Bus shelter transformed into interactive exhibit at Penn State Berks

Reading, Pa. — When students wait for the BARTA bus at Penn State Berks, they will enjoy an interactive experience of sight and sound during their stay. Faculty and staff at the campus recently collaborated on a special project, combining the arts and engineering to create an interactive exhibit titled "Knowledge Is Power" in the bus shelter, located in front of the Franco Building.

Marilyn Fox, arts coordinator, wanted to design and create an installation that would identify the unique spirit of Penn State Berks and, using visual devices and sound, project our mission to visitors.

"Ideally, visitors will be able to walk into the shelter and get a flavor of our academic life, the students and faculty in just three to four minutes," Fox explained.
Enlisting the support of engineering faculty, Fox joined forces with Dale Litwhiler, associate professor of electrical engineering, who liked the idea.

"This is a unique opportunity to integrate art and engineering technical education," Litwhiler explained.

With the help of Jeff Wike, supervisor of electrical engineering laboratories, and Frances Jallu, a junior majoring in electro-mechanical engineering technology, the installation incorporated snippets of student conversations, ranging from a tour given by a Lion Ambassador to discussions on scholarships and financial aid, to a student reciting poetry, to a tutorial by a mathematics instructor. It also features a conversation with a very famous Penn State alumnus and other interesting tidbits.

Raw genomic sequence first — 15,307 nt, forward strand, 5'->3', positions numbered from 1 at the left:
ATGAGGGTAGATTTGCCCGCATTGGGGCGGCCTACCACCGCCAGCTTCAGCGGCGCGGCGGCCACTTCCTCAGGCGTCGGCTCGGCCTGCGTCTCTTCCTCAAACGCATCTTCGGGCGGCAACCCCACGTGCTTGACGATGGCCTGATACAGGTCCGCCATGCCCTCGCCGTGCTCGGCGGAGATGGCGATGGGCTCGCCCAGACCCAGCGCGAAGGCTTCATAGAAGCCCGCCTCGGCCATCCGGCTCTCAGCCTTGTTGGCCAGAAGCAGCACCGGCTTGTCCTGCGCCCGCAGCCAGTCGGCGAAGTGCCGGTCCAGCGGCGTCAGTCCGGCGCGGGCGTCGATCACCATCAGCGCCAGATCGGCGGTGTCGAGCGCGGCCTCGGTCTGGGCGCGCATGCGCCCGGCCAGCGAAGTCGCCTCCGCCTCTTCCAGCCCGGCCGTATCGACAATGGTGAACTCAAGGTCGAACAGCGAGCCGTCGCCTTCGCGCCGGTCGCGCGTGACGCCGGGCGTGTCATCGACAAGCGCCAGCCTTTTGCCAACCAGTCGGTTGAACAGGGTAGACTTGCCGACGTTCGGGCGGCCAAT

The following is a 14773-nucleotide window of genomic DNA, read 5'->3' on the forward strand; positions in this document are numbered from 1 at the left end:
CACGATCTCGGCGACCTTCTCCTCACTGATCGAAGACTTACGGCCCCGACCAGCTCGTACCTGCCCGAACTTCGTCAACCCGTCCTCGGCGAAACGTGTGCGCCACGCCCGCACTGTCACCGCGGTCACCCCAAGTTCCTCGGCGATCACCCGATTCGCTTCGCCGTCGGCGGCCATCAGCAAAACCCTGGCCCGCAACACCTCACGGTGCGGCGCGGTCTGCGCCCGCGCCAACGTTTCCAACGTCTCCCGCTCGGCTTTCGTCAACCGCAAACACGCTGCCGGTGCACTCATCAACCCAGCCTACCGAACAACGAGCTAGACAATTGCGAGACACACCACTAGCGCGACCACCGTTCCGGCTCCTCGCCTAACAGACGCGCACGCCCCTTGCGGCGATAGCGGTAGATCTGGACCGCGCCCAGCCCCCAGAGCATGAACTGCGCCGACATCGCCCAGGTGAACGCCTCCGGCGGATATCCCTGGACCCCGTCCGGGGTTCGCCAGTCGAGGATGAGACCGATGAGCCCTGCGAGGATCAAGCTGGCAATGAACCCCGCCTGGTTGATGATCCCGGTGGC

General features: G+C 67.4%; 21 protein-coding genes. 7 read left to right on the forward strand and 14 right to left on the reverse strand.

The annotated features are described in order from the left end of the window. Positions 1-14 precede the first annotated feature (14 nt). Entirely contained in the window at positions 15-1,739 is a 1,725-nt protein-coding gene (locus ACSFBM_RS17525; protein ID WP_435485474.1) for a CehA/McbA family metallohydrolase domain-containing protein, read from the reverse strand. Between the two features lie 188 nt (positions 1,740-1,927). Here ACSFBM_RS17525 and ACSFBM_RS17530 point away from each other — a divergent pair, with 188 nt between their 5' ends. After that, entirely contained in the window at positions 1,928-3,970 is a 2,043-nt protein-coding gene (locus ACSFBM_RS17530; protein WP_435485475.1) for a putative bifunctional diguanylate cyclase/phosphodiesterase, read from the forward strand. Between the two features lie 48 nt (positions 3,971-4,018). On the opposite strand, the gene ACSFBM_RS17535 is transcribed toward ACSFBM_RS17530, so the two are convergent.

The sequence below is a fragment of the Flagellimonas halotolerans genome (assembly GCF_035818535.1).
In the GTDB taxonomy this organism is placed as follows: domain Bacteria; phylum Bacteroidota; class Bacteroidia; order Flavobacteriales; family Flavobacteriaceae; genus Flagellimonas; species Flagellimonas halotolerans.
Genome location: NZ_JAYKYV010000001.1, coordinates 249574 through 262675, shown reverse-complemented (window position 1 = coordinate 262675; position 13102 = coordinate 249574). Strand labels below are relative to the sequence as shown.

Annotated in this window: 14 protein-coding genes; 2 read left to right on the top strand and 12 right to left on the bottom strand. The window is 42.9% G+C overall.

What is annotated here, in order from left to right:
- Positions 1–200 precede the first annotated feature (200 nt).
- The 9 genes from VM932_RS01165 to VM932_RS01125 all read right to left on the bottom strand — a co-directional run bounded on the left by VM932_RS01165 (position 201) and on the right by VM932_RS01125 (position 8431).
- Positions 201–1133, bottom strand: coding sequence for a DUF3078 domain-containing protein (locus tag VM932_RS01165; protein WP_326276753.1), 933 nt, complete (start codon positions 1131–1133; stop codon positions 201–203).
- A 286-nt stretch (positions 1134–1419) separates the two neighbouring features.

Jallu, a native of Honduras who was recently granted citizenship, worked closely with Litwhiler and Wike in circuit assembly, circuit design, layout and testing the enclosure, which needed to house a solar cell to create renewable energy to power digital sound recordings.

"I've learned a lot of things in this project — working with renewable energy, which is what powers the battery to run the MP3," noted Jallu. "It's the first time I worked on a project of this kind."

Litwhiler worked on sound editing, recording audio files, circuit design and creating an enclosure for the solar cells and circuitry.

"I'll also be using the information gained in the classroom," Litwhiler added. "We can transit out the telemetry on the solar panel and battery status to use in studying energy conversion and ‘green’ energy sources."

Fox designed visuals for the glass windows on the shelter that show students and faculty working together, as well as the Nittany Lion mascot and some scenes of the campus. Coupled with images and sound, the phrase "Knowledge is Power" — in several languages — is stenciled in and around the shelter.

"As a naturally curious person, I would walk right up the shelter and press the sound button to see what it's all about," Fox said. "I hope students, visitors and the academic community will do that as well."

The project was sponsored by funds raised through the Office of Gifts and Endowments.

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Last Updated November 18, 2010